Friday, October 7, 2011

Oktober the Seventh: The Lathyrus Machine

Last night I ran writing exercises for my meetup group-- a writer's critique group that I've been with coming up on three years, I think. Fantastic group of people, good writers of various genres and life experience. We were writing a few of those six words novels that are so popular nowadays, and our new pal Alex had a great one-- so great I asked if I could use it as the first line in my story the next day. He said yes, and here's what it sparked, for now.  Thanks, Alex!

Peace, Mari


The Lathyrus Machine

By Mari Kozlowski

Stop running now, you’re already dead.

 Soft, on the edge of hearing, the voice rustled in his ear like a moth caught in the drapes… tiny, almost inconsequential, but there. He felt it moving in his hair as he ran, touching his neck at the back; a gentle pick pick pick that paced him, mile by mile.

 He ignored it and kept his speed up. As long as there was enough light to see by, he’d keep going, looking for his brother. As long as his legs held out, and they still felt strong.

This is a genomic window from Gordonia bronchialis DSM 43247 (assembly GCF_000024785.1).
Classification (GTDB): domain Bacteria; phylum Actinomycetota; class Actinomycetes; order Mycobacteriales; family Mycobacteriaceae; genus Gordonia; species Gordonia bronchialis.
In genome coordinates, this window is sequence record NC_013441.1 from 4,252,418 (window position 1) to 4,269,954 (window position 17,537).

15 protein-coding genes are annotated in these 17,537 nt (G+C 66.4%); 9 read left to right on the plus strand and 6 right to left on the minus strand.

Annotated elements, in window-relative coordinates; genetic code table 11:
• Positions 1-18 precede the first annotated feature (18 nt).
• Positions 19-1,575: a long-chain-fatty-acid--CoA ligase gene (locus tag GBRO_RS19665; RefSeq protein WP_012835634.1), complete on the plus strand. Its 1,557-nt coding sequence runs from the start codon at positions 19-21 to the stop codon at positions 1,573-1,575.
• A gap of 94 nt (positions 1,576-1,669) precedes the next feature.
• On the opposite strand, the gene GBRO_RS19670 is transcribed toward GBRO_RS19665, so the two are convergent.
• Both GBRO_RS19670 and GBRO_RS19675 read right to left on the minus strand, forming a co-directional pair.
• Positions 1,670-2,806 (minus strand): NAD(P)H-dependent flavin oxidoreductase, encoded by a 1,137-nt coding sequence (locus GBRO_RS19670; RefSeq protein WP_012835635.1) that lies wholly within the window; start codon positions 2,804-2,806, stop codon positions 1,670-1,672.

Down the dark and curving path he ran, fast and smooth, under trees and a sharp clip of moon. Sure of his purpose, his strength, his hope of a rescue. Sure the night would end well, if he just kept moving.

 If he’d seen himself then, eyes hollowed and dull in his face, skin pale as wax, he might have listened to the incessant whisperer trying to break his search. He might have understood he was beaten.

 Then he would have stopped and noticed the clammy cool, the mists that filtered up through the brush, the faint flush of red on the moon. The adrenaline would begin to drain away, taking his purpose with it.

 And then he would have remembered his brother’s mouth, spitting with the force of laughter, or Jack’s eyes shutting quietly as he lifted a gun in his mangled right hand. He might feel the burn of the bullet that had just passed his cheekbone.

 The steady tone of Jack’s last words would sting as they had hours earlier, when the court of one passed sentence on them both, before judge and jury became executioner.

 He would have known. But he ran, ignoring all evidence. His mind was a soldier, trained for endurance. He kept running the path.

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